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IDG Contributor Network: Microsoft Inspire: A picture into the future of Microsoft

 [Disclosure: Microsoft is a client of the author.]

Partner conferences are an element of large tech companies that smaller firms don’t have the resources to maintain. The interesting things about them include insight into how seriously the vendor takes its partner ecosystem, the balance between direct sales and partner efforts.

Partner conferences also are where the partners go to get a heads-up on where the firm’s priorities will be in the future. Done right, these are like sales events with lots of energy and programs focused on driving sales, partner and customer engagement, and lots of recognition for those that generate the most revenue and can showcase unusually high customer loyalty.

But Inspire is a view into the future of Microsoft, which is of utmost importance in this sector. And the heads-up I got this week on the show has identified some interesting new elements.

Dynamics 365

Unless you’ve been living under a rock you know that Microsoft has largely pivoted from their PC and server operating system and application roots to a cloud services vendor. Azure has replaced Windows as their most strategic platform and their emphasis on Dynamics 365, a comprehensive management dashboard with massive AI improvements, helps validate that. And this tool appears to be at the heart of what they will showcase at Inspire.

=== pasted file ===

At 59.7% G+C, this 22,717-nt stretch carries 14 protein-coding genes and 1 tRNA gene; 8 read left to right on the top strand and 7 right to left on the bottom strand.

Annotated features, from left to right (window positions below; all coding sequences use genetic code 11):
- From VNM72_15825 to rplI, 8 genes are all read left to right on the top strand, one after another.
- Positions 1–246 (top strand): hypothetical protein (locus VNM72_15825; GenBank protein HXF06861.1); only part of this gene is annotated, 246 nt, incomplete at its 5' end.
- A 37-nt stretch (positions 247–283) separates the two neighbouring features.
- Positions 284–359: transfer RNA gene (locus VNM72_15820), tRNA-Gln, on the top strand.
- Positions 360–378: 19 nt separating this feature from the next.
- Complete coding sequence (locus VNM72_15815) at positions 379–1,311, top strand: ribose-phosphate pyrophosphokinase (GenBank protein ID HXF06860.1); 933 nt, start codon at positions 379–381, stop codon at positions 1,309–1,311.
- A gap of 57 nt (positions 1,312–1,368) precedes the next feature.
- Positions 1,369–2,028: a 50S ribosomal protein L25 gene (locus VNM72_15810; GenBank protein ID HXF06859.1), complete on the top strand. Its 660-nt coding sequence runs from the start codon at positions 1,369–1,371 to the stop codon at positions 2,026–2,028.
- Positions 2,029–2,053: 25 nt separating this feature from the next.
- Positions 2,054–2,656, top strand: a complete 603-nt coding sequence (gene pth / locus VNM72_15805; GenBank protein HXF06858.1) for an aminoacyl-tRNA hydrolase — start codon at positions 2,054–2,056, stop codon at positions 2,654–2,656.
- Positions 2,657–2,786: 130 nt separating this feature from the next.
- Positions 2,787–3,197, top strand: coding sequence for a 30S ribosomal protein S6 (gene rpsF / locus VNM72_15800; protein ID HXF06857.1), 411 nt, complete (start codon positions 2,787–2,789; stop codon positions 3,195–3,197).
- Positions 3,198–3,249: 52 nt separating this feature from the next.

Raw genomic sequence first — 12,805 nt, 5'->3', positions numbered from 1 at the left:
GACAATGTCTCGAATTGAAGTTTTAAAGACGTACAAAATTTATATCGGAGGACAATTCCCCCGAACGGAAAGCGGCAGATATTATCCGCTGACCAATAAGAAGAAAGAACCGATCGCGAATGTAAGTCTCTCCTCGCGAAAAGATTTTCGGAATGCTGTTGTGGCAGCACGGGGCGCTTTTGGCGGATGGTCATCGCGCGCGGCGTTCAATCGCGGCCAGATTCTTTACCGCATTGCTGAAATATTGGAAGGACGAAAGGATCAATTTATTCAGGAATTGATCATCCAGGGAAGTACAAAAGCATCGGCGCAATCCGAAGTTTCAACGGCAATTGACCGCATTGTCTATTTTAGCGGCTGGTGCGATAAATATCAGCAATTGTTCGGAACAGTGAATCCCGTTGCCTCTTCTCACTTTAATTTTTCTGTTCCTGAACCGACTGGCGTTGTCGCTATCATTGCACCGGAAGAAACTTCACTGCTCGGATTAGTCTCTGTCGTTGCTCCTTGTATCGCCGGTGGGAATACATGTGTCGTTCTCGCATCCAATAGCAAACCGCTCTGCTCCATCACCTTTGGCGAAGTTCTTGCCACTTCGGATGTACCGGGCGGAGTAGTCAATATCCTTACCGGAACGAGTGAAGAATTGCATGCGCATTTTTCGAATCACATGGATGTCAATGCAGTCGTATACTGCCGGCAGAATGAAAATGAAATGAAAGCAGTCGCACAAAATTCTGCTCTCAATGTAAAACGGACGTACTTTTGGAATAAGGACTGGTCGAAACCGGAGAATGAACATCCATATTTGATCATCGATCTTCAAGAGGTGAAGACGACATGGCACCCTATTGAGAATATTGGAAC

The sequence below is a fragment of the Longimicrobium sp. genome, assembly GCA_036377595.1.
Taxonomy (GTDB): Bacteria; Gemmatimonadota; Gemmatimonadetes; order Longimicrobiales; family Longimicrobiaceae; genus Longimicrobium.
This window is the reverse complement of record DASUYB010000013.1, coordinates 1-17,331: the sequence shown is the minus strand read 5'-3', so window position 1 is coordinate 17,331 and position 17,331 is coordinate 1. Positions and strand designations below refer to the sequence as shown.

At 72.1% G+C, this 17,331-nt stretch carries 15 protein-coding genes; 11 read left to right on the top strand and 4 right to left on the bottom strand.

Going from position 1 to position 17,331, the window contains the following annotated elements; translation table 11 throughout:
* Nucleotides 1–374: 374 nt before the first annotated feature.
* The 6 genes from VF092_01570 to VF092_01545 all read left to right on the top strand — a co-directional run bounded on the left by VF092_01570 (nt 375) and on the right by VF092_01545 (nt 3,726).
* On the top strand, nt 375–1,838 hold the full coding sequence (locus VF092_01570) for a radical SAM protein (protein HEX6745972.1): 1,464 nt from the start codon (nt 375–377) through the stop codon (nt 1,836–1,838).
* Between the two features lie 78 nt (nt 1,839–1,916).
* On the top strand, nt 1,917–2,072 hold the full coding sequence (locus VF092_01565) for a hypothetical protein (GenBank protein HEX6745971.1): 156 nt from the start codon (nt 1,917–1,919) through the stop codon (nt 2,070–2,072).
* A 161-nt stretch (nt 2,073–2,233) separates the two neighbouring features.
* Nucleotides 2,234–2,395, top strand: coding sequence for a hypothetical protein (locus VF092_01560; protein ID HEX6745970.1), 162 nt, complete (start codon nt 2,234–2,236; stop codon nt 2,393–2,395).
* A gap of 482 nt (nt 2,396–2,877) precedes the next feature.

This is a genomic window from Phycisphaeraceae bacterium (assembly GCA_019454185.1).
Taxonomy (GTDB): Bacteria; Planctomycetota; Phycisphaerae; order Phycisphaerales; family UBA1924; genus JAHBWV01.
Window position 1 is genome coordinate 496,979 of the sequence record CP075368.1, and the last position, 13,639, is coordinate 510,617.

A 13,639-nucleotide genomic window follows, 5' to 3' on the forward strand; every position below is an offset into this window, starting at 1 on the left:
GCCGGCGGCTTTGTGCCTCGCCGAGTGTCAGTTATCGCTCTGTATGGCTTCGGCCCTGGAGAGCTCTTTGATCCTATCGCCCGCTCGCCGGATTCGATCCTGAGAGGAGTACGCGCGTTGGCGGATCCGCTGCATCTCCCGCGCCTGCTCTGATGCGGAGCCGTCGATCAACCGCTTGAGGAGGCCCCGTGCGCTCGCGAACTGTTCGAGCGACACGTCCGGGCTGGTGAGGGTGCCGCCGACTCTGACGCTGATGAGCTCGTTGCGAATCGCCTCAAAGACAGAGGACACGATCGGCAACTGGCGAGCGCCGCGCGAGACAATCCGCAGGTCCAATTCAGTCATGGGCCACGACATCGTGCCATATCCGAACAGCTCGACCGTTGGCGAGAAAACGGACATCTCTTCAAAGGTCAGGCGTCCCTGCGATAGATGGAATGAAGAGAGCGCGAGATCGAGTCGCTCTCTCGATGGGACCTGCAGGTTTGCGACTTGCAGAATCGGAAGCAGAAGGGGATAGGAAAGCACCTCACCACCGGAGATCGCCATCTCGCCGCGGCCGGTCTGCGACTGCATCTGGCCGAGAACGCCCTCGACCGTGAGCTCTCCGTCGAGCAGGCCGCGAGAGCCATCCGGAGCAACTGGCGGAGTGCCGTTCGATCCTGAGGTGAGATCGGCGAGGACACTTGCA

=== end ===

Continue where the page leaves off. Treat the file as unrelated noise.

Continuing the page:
Much of the event appears to surround this effort and how partners can not only sell it but use it themselves to improve their own operations and better manage their customer relationships. Very similar in implementation (from a Microsoft perspective) to sales management tools, it’s an impressive offering when implemented properly.

But the part that should prove the most interesting is that this should allow Microsoft to better understand where partners are performing well and where they are struggling – allowing Microsoft to more effectively husband partner efforts into successes. Of course, it also allows the partners to better manage their own shops, effectively raising all boats.

At one time, companies seemed unable to grasp that marginal partners can adversely impact their brand. Back when I did more surveys, one of the interesting results was how much less satisfied Microsoft customers were when they worked through partners than when they worked directly with Microsoft. I actually observed this personally when we used a partner for an Exchange project (the partner didn’t know Exchange and I didn’t pick them).

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